The 3-inch high resolution (460,000-dot) vari-angle LCD pulls out from the back of the camera and tilts up and down, allowing you to more easily get shots in unique shooting situations. This comes in handy at a place like a concert, when you would normally just hold the camera up above the crowd and blindly snap away, hoping you were aimed at the stage rather than the ceiling or the tops of the audience’s heads. It worked great for me when shooting ornate cathedral ceilings in Italy, and also for capturing the carpet of pigeons that lined the ground in Venice’s Saint Mark’s Square. Although the vari-angle LCD offered me this extra freedom when shooting, I would have preferred if it hinged sideways as well—like, say, the Canon G11’s LCD—because that allows for so many more options, such as taking self portraits and shooting around corners.

Performance

The P100 was an ideal travel camera because of its superzoom capabilities and compact size. With the wide-angle (26mm) lens I was able to capture sweeping views of ancient cities, and with the telephoto range (678mm) I could close in on far-away objects from the same location. F/4.6 is not that wide an aperture, but I was able to capture vivid, selective focus photos of exotic foods and wares in markets.

Nikon COOLPIX P100: wide-angle, telephoto, Auto WB, Active D-Lighting
click the thumbnails to see full-size images

Under normal daylight conditions, the P100 did pretty well. I could capture sharp and accurately-colored (in Auto White Balance mode) images that make for crisp prints at modest sizes—which typical travelers would probably choose to print at. In high contrast conditions, there was a loss of initial detail, however. This is where Nikon’s Active D-Lighting function came in handy, darkening blown-out highlights and lightening up dark shadowed areas a bit.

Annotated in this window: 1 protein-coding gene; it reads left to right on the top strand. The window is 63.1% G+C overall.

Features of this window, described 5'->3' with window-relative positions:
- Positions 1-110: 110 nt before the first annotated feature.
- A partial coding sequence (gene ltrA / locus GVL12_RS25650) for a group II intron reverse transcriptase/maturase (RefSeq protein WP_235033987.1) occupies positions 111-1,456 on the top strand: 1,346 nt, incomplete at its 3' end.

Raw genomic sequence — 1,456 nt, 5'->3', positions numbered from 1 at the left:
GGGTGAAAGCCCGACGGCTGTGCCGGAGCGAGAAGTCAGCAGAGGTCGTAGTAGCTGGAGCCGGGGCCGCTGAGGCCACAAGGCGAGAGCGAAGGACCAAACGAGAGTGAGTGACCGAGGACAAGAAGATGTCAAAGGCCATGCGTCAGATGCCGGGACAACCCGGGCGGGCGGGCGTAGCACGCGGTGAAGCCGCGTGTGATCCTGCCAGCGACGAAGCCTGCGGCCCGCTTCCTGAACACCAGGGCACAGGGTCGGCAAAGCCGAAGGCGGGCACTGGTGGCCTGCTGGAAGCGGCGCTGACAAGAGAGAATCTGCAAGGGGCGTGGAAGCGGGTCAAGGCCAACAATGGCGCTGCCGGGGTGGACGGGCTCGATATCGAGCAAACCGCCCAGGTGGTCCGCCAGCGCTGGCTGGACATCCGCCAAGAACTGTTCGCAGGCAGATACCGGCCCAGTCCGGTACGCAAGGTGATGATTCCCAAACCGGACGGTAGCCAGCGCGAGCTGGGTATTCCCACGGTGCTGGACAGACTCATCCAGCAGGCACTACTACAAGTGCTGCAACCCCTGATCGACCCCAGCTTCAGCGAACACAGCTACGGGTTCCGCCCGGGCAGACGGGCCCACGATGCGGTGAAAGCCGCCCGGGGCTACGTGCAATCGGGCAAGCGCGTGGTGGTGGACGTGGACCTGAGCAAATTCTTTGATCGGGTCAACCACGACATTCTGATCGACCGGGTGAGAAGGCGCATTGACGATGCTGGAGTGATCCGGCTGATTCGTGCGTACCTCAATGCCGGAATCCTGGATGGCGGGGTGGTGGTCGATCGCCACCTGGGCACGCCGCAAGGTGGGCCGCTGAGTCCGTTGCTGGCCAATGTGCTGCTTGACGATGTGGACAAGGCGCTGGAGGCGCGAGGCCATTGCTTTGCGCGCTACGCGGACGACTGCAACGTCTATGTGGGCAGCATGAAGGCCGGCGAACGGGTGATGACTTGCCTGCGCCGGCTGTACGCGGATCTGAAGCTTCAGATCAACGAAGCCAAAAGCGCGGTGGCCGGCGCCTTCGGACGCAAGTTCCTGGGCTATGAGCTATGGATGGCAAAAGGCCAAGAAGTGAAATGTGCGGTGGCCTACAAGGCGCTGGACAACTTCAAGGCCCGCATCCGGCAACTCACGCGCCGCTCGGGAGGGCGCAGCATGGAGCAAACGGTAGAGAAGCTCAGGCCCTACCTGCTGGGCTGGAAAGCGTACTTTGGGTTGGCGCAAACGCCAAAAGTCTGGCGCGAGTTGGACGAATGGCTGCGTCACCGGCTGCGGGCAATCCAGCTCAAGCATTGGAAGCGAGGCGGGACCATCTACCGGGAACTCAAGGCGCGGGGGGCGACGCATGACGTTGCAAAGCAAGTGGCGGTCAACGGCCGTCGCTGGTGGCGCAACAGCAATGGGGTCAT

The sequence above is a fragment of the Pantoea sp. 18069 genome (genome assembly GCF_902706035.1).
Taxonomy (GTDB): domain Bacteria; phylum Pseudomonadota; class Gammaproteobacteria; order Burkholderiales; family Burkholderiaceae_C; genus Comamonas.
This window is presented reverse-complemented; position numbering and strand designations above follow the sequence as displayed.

Under indoor incandescent lighting, the Auto and Incandescent WB settings tended toward the warm side , so it was best to kick into Manual there. At ISO 160-400 detail held up impressively, but then noise began to sneak in going past that range, and definitely past 800. This isn’t all that shocking—or frustrating—for a compact of this class though.

Conclusion

The COOLPIX P100 was a fun travel companion and satisfied the needs of a traveler who was constantly moving from place to place, and who did not want to be weighed down by heavy equipment, nor the need to constantly swap out lenses. With this compact superzoom, I was able to capture a much wider diversity of shots than those of my travel companions who used smaller point-and-shoots. And yet, just like them, I could also slip the P100 into my small shoulder bag and keep it concealed in crowded subway cars or in sparsely populated neighborhoods at night. The handling of the camera was really nice and intuitive and the overall image quality was good for the scale of printing output that most enthusiast photographers would probably need. The standout feature of the P100, for my travel purposes, was its ultrazoom capability and the creative freedom that it offered. It is a diverse and portable compact camera that has more than a few impressive tricks up its sleeve.

Nikon COOLPIX P100

  • MSRP:
  • $399.95
  • Size/Weight:
  • 4.5”W x 3.3”H x 3.9”D; 12.5 oz.
  • Image Sensor:
  • 10.3-megapixels, CMOS
  • Lens zoom:
  • 26x
  • Memory:
  • SD/SDHC Memory Card, 43MB internal
  • Display:
  • 3-inch (460,000 pixels) Vari-angle TFT-LCD with anti-reflection coating
  • Video Recording Mode:
  • Full HD: 1920 x 1080p / 30fps; HD: 1280 x 720p / 30fps; Standard TV: 640 x 480 / 30fps; Small Size: 320 x 240 / 30fps; HS movie: (slow motion) 320 x 240 / 240 fps, 640 x 480 / 120fps, 1280 x 720 / 60 fps ; HS movie: (fast motion) 1920 x 1080 / 15fps; in MPEG-4 AVC H.264
  • ISO Equivalent:
  • Auto/160/200/400/800/1600/3200
  • Power Source:
  • EN-EL5: 250shots
  • Contact:
  • www.nikonusa.com